On July 20, 1973 just one month before the premiere of Enter the Dragon, Bruce Lee died in Hong Kong, China at the age of 32. The official cause of his sudden and utterly unexpected death was a brain edema found in an autopsy to have been caused by a strange reaction to a prescription painkiller he was reportedly taking for a back injury.

Controversy surrounded Lee's death from the beginning as some claimed he had been murdered. There was also the belief that he might have been cursed a conclusion driven by Lee's obsession with his own early death. More rumors of the so called curse circulated in 1993 when Brandon Lee was killed under mysterious circumstances during the filming of The Crow. 

The 28 year old actor was fatally shot with a gun that supposedly contained blanks but somehow had a live round lodged deep within its barrel.

With the release of Enter the Dragon, Lee's status as a film icon was confirmed. The film said to have a budget of $1 million went on to gross more than $200 million. Lee's legacy helped pave the way for broader depictions of Asian Americans in cinema and created a whole new breed of action hero a mold filled with varying degrees of success by actors like Chuck Norris, Jean-Claude Van Damme, Steven Seagal and Jackie Chan.

Lee's life has been depicted in the 1993 film Dragon: The Bruce Lee Story based on the 1975 Linda Lee memoir Bruce Lee: The Man Only I Knew and the 2009 documentary How Bruce Lee Changed the World. And in the summer of 2013, the Hong Kong Heritage Museum opened the exhibition "Bruce Lee: Kung Fu. Art. Life." Lee's legacy as a premier martial artist continues to be revered as well. Daughter Shannon Lee was largely involved in the 2011 update of her father's instructional guide Tao of Jeet Kune Do. 

Bruce had a shot removed from the Big Boss where he cut into an opponents head with a handheld saw. Apparently he was a terrible driver. Many of Bruce’s American friends have said in interviews in the past that Bruce Lee wasn’t a gifted driver and would occasionally ask his buddy Steve Golden to drive for him because Bruce was near sighted.

His bad eye sight is one of the reasons he appreciated Wing Chun’s contact style of movement because he could rely more on touch than sight. Bruce Lee hoped to one day fight Muhammad Ali.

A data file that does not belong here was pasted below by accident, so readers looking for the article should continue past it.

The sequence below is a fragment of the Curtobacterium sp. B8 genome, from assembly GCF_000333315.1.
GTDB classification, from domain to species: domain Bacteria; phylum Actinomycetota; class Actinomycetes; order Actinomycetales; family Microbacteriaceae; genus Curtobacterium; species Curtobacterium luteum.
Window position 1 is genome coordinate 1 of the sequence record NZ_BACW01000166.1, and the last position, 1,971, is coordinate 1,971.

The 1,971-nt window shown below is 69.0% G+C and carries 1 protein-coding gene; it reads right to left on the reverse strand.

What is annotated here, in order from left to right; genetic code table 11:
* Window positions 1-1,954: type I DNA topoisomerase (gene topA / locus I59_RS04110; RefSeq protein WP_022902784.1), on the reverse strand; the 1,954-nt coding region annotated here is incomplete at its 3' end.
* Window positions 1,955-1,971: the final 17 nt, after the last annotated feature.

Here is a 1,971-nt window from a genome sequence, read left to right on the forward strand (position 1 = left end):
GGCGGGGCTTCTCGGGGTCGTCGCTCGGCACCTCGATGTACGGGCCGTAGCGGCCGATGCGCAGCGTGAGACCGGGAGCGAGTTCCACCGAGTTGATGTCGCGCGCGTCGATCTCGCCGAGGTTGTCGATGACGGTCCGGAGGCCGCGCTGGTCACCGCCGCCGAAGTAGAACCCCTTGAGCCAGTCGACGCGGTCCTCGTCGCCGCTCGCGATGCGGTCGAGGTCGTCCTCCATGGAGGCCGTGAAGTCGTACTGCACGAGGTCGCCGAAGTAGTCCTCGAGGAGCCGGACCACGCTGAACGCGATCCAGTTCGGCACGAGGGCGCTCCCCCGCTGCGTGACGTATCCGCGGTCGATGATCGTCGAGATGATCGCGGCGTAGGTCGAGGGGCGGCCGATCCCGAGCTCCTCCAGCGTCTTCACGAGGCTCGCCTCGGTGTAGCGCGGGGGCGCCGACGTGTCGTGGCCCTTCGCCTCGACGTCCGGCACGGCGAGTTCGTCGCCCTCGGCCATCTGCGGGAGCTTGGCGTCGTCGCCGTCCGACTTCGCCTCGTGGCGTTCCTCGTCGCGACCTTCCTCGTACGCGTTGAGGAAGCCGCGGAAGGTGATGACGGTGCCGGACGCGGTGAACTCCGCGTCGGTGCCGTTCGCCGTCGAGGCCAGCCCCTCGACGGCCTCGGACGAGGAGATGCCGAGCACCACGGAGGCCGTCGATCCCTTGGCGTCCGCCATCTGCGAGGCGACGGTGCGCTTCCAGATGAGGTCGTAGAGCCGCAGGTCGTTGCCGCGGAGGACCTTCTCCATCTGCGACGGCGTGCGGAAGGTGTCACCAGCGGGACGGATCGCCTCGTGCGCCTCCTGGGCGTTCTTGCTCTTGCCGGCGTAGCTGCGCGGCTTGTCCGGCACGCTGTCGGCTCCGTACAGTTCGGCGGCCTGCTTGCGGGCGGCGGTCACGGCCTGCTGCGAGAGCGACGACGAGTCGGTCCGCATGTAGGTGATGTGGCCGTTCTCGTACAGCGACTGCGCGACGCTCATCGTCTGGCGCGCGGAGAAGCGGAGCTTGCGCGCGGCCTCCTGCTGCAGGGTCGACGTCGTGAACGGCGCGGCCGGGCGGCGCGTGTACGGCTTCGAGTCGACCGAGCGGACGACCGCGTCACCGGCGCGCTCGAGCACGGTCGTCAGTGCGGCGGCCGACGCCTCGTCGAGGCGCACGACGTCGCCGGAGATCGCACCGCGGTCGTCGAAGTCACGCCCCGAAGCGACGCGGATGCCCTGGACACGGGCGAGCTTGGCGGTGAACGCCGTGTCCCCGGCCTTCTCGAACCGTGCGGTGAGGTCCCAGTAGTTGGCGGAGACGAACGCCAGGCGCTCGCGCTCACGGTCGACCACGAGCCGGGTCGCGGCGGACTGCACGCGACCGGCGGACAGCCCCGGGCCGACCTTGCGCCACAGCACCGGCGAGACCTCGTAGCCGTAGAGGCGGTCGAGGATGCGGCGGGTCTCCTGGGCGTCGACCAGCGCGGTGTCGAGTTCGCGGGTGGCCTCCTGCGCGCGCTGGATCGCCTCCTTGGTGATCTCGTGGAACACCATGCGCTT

Bruce thought of Muhammad Ali as a superior fighter with his speed and technicality. He used to watch footage of Ali constantly to learn his style and also adapt some of his footwork and movements for that inevitable fight that would unfortunately never happen.

Bruce beat up Jackie Chan in Enter the Dragon in a scene he grabs him by the hair and snaps his neck. Jackie also did stunts in some of Bruce’s other movies including a fall for the villain in Fist of Fury’s final fight. Bruce was the inspiration behind a lot of big Video Game characters such as Liu Kang from Mortal Kombat, Law from Tekken and Fei Long from Street Fighter II.

Bruce personally trained a number of celebrities including: Steve McQueen, James Coburn, George Lazenby, Kareem Abdul Jabaar, Joe Lewis, Roman Polanski, Mike Stone, Chuck Norris (they trained together).
    Quotes:
"Mistakes are always forgivable, if one has the courage to admit them."
"If you spend too much time thinking about a thing, you'll never get it done."
"To hell with circumstances; I create opportunities."
"A goal is not always meant to be reached, it often serves simply as something to aim at."
"A wise man can learn more from a foolish question than a fool can learn from a wise answer."
"I fear not the man who has practiced 10,000 kicks once, but I fear the man who has practiced one kick 10,000 times."
"Notice that the stiffest tree is most easily cracked, while the bamboo or willow survives by bending with the wind."
"Always be yourself, express yourself, have faith in yourself, do not go out and look for a successful personality and duplicate it."
"Adapt what is useful, reject what is useless, and add what is specifically your own."
"The key to immortality is first living a life worth remembering."
"If you love life, don't waste time, for time is what life is made up of."
"As you think, so shall you become."
"A quick temper will make a fool of you soon enough."
"Knowledge will give you power, but character respect."